Long-time Langley photographer John Gordon, now an avid birder, caught this image of a varied thrush. (John Gordon/Special to the Langley Advance)

Long-time Langley photographer John Gordon, now an avid birder, caught this image of a varied thrush. (John Gordon/Special to the Langley Advance)

Langley’s annual bird count may be hazardous at times, but always fun

Langley and White Rock field naturalists share a quest to spot as many birds as possible in one day.

by Bailey Martens/Special to the Langley Advance

Crawling over and under barbed wire fences and snagging “one’s trousers,” getting “clasped” by bushes, nearly falling into ponds, jumping ditches, and rummaging around under great fir trees to find a resident owl – these are just a few fond memories Anne Gosse holds of past bird counts.

And once again, the 75-year-old Walnut Grove resident is literally counting down the days until the end of the year – and specifically until the 118th annual Christmas Bird Count.

This year’s count is taking place locally on Saturday, Dec. 30, and Gosse emphasizes that more people are always invited to join in the fun and hazards.

This annual event is organized jointly by the White Rock and Langley field naturalist clubs, which aim to gain a greater understanding of the health and habitats of birds in their communities.

“It’s competitive, fun, with good bird lover companionship,” said Gosse, who’s been part of the local count for the past 15 years.

Prior to birding, Gosse was an avid hiker – until health problems hindered her ability. She then quickly fell in love with birding.

“ I enjoy the chase most of all, because you never know what you will find. Maybe something wonderful or rare or seldom seen,” Gosse said.

In 2014, for instance, she discovered a barn, barred, and two great horn owls in the same day.

It is unlikely to see one owl, let alone three different breeds, Gosse said.

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Joining in the fun

During last year’s count, Langley Field Naturalists spotted 278 unique species of bird.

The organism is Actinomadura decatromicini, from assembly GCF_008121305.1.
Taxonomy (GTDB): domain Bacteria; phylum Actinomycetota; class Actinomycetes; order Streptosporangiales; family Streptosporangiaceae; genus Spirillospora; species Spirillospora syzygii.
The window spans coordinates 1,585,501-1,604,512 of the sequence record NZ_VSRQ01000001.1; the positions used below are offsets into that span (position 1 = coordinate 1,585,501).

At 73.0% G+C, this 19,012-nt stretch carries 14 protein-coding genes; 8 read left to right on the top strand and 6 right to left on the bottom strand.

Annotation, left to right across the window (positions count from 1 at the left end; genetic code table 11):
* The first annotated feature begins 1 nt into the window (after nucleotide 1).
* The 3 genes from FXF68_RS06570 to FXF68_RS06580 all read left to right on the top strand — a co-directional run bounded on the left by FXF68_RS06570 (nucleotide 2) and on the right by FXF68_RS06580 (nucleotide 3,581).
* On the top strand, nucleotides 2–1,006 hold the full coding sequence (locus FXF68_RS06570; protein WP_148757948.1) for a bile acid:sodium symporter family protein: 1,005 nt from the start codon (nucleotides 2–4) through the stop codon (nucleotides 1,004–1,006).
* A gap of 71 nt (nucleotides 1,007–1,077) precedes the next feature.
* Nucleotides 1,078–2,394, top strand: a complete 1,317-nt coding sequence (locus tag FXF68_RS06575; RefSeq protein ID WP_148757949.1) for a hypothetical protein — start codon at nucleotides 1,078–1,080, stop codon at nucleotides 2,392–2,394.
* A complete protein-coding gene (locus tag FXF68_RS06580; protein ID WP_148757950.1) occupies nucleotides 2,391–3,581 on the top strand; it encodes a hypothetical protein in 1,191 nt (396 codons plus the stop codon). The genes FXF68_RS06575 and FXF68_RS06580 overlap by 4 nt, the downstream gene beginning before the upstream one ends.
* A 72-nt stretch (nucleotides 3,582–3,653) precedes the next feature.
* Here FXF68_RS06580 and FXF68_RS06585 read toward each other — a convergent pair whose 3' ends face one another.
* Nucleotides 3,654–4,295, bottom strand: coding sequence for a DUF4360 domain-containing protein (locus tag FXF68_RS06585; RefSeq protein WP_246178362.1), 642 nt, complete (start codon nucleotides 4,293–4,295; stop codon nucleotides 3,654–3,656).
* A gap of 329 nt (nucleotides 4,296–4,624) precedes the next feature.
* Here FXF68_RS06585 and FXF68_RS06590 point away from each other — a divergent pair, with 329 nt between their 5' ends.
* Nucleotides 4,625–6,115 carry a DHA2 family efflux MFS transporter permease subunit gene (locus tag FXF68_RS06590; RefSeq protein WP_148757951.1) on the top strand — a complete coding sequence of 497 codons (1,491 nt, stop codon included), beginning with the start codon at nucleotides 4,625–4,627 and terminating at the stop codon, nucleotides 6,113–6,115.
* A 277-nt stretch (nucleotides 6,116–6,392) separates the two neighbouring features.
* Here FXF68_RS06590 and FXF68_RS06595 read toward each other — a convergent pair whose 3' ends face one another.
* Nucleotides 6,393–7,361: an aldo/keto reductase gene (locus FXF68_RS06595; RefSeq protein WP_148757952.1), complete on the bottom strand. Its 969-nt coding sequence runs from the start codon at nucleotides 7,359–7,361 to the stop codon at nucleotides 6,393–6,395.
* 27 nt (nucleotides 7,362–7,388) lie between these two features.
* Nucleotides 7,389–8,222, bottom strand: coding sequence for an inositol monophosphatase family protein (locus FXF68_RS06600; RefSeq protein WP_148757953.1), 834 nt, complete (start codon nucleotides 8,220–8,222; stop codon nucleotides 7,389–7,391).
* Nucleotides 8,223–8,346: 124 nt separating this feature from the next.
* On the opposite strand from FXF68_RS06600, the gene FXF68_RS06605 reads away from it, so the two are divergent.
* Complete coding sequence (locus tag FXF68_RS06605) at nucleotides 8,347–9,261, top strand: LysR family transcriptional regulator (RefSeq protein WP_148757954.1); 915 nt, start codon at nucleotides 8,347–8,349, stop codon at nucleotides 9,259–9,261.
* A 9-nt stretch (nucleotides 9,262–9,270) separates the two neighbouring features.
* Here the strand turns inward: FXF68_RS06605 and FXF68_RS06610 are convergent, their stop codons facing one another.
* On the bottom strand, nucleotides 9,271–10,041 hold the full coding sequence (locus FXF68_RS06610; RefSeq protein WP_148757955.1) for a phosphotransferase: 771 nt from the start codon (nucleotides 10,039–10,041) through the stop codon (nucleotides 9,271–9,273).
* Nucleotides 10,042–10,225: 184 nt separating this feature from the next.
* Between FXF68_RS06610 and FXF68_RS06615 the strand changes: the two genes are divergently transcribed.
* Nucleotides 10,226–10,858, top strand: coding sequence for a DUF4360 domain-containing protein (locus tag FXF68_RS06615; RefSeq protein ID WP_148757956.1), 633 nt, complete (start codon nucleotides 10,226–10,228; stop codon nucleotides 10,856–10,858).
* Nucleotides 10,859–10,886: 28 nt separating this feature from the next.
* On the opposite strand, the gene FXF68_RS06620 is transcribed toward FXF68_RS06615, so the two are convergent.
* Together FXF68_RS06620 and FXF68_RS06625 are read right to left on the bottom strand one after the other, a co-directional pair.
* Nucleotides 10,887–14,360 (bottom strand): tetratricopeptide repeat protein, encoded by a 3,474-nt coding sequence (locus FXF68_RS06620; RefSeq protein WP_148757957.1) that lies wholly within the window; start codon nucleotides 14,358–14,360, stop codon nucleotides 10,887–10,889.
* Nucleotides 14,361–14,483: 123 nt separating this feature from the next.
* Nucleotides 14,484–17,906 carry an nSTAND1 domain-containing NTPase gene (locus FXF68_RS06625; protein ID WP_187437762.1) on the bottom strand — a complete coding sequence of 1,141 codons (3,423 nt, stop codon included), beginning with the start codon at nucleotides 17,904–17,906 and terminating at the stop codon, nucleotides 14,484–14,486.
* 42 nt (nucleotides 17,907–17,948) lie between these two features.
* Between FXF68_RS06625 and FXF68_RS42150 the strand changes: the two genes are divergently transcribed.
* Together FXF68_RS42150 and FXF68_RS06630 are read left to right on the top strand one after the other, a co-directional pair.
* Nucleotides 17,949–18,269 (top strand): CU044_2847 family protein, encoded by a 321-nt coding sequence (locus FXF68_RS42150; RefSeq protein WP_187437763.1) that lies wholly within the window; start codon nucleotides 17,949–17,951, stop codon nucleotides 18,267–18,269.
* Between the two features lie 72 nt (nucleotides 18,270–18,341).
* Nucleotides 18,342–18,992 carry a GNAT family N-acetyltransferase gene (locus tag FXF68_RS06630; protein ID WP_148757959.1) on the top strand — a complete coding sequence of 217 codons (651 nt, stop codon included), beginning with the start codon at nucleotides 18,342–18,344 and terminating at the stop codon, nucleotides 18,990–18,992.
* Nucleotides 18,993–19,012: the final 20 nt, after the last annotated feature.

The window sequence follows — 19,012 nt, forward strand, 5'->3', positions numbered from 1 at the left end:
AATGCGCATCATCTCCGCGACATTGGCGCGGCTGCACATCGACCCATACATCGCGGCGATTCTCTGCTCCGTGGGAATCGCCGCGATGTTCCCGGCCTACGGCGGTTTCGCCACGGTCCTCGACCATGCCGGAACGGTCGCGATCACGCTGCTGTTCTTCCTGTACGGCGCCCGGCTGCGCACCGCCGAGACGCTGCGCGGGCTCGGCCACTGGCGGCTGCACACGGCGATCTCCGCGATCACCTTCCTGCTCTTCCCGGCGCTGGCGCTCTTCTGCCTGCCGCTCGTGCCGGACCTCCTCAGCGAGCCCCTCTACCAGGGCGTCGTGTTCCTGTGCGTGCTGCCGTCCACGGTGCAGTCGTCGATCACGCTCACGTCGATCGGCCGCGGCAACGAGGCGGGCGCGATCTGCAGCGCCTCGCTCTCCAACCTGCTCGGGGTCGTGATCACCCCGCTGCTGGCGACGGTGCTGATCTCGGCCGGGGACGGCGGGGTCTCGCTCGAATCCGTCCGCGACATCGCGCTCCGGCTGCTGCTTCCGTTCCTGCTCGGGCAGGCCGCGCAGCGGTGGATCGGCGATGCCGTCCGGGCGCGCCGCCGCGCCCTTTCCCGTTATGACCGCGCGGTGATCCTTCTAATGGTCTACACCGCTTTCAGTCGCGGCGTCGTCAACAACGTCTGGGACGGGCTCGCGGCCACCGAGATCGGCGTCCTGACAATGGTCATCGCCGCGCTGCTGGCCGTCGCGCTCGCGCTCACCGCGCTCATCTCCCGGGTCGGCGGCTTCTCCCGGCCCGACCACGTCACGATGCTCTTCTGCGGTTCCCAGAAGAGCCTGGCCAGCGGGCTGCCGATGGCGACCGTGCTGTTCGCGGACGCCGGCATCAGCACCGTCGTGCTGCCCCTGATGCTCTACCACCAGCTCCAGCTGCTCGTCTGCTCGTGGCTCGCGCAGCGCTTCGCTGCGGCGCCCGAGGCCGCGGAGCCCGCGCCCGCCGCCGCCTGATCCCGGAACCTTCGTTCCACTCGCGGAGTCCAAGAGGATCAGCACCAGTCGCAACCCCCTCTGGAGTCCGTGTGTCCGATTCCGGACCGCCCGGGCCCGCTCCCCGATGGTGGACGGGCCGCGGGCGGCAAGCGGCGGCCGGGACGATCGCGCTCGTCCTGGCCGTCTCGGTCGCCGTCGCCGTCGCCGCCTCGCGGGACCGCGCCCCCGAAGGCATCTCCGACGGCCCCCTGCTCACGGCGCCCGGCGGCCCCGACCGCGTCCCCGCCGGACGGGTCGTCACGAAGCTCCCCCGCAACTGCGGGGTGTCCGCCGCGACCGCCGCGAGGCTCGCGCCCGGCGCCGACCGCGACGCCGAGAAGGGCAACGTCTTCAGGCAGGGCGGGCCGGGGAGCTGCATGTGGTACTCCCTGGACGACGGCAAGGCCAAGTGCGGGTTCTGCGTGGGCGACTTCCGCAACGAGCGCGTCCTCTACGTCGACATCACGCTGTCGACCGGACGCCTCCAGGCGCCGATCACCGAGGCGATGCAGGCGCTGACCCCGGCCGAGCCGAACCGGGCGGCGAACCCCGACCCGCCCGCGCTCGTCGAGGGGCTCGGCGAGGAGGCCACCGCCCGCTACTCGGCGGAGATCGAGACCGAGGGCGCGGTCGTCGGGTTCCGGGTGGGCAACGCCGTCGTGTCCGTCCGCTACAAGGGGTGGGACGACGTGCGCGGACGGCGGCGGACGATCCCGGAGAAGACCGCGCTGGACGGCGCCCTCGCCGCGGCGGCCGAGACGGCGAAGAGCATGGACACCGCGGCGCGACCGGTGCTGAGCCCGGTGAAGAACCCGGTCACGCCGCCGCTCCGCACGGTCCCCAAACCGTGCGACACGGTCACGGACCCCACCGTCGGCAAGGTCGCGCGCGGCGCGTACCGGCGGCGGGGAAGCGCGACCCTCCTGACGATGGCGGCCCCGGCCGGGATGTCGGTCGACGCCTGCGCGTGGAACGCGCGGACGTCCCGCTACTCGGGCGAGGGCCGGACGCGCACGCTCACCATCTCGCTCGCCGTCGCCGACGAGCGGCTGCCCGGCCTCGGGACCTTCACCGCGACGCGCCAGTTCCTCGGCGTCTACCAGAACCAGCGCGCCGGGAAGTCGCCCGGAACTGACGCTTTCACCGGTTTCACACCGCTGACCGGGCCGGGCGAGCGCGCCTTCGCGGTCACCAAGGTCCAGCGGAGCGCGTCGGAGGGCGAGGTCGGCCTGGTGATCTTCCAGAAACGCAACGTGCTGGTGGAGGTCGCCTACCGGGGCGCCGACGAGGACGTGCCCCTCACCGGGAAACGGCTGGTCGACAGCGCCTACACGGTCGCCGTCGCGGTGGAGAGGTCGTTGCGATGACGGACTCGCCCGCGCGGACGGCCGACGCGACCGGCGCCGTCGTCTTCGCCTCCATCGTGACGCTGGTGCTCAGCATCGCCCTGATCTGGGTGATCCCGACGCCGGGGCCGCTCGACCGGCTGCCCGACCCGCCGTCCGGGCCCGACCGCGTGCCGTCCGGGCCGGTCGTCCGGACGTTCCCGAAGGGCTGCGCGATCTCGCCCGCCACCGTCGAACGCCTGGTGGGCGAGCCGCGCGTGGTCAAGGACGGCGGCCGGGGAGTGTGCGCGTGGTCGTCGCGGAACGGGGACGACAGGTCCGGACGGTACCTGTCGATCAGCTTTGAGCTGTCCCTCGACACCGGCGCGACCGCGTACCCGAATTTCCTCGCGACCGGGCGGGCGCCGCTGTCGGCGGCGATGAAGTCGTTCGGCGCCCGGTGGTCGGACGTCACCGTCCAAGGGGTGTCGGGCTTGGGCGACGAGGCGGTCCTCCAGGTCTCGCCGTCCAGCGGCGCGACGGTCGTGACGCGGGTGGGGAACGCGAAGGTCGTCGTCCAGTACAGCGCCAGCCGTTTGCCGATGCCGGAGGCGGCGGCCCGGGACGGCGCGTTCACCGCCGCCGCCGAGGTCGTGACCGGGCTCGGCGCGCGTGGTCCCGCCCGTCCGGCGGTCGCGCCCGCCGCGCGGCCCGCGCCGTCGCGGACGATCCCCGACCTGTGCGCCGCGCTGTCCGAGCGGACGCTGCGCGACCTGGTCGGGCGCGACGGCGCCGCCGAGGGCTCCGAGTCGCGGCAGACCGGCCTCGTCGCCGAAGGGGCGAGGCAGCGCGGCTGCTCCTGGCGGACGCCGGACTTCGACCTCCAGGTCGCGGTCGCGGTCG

Nationally, there were three million birds sightings reported by more than 14,000 participants in 447 counts across the country.

Once again, birds all across Canada will be surveyed at the end of the month.

There are different ways to participate in this year’s count, explained Langley Field Naturalists member John Gordon.

There’s the more traditional option of heading outdoors and scouring for the sight of a new bird, he suggested – always keen to be part of that effort.

The group meets Saturday, Dec. 30, between 7 and 7:30 a.m. at the Ricky’s on the southeast corner of Glover Road and the Langley Bypass.

“It looks like it is going to be some chilly, but not even close to the starting temps we had last year,” said organizer Mike Klotz. “Still, dress warm as we will be out until at least 3 p.m.”

Alternately, people can also watch at home, monitoring their bird feeder.

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How it began

Organizers of this year’s event recognize that the focus of the count has not always been on education.

Originally, the international event was a hunting competition by the name of the Christmas Side Hunt.

Participants would pick teams before heading into the forest to begin their hunt. At the end of the day, the team with the largest quantity of deceased wildlife would be victorious.

In 1900, when looking to host the event a second time, participants as well as those in the scientific community, noticed a decline in the number and variety of birds found.

Frank M. Chapman, a zoologist specializing in birds, suggested participants switch from hunting birds to simply watching them.

More than a century later the bird watching hobby is still alive and well, including in the Langley area, said Gosse, so too is the count.

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How to sign up

For more information regarding the Dec. 30 bird count, or to find out how to register, people can contact organizer Mike Klotz at 604-861-1677.

READ: Passion to preserve birds and habitat drives Langley birder

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